A car. It looks like most others. Four wheels, four doors, windshield, steering wheel, seats, motor. You get the point. It’s a ’96 Camry. And it was a gift to a poor Nanny. Completely paid for. To someone whose first car cost a mere $50, this was treasure beyond description.
Ellie sat there, eyeing me cautiously, wondering just who this person was who had come to care for her young grandson.
For four years we saw each other only occasionally. Birthdays, holidays, and the rare trip to the city for shopping.
Several years ago our lives became inextricably intertwined. Her husband died after a long battle with cancer, just days after her biopsy came back positive—malignant breast cancer.
We spent a lot of time together after that. I brought her home from the hospital after her surgery. We went to doctor appointments, chemo treatments, and the bookstore. We went shopping, shared our favorite books, compared tea cup collections, and spent time in companionable silence.
Her fight ended in 1997. I was with her when she died, holding her hand. She slipped out of my life as gently as she had come into it.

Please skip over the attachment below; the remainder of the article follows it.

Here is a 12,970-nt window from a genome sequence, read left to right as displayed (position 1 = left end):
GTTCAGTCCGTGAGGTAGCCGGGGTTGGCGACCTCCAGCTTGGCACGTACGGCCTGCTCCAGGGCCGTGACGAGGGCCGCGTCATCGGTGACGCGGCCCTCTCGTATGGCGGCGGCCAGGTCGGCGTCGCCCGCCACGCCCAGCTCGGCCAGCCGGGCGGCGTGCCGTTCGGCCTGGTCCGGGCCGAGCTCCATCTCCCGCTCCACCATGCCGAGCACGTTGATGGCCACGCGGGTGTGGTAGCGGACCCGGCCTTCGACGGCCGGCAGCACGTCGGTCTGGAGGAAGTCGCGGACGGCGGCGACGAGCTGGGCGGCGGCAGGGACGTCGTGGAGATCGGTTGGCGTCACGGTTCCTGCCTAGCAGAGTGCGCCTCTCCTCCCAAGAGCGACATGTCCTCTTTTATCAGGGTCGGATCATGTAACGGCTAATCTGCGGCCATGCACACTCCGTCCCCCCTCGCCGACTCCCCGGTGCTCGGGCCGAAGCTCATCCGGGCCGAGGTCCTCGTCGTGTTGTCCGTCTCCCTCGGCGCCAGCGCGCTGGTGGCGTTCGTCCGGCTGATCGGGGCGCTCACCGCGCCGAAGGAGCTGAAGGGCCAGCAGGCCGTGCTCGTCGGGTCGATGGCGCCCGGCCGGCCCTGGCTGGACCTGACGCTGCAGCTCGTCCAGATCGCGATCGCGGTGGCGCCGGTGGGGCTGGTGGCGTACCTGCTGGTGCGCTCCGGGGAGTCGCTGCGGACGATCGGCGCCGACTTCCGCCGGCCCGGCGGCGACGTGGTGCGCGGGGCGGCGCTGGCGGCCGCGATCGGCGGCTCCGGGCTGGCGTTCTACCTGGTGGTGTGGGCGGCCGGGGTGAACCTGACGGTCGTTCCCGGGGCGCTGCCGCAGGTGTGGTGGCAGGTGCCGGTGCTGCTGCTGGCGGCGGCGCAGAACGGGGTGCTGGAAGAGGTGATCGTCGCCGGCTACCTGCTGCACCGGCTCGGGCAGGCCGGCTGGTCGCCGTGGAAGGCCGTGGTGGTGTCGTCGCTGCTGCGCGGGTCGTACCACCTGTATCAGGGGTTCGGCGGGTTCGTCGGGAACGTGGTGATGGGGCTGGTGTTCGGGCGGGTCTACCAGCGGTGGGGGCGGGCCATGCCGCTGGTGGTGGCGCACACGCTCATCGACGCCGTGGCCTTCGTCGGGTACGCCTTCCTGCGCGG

A few days later, her children came to me with a set of car keys. “She wanted you to have the car,” they said.
You may be wondering why I bothered to write this story down. It occurred to me today that there are a few parallels with what Jesus did for me.
You see, He gave me a gift, too. Though the Camry cost more than $15,000, Jesus’ gift is infinitely more valuable. The car became mine only after my friend died, but her death did not purchase the car. Salvation became mine only after Jesus died, and His death did pay the price for that gift!
I didn’t deserve the car. Her grandchildren made that clear. It was more than a gift, you see. It was Ellie’s way of telling me that I was loved, appreciated, and considered part of the family.
I didn’t deserve Jesus’ gift either, but I think He is trying to say the same thing.
Rachael Jones is a member of the Milton Adventist Church, and works as Assistant Manager at Quail Run Retirement.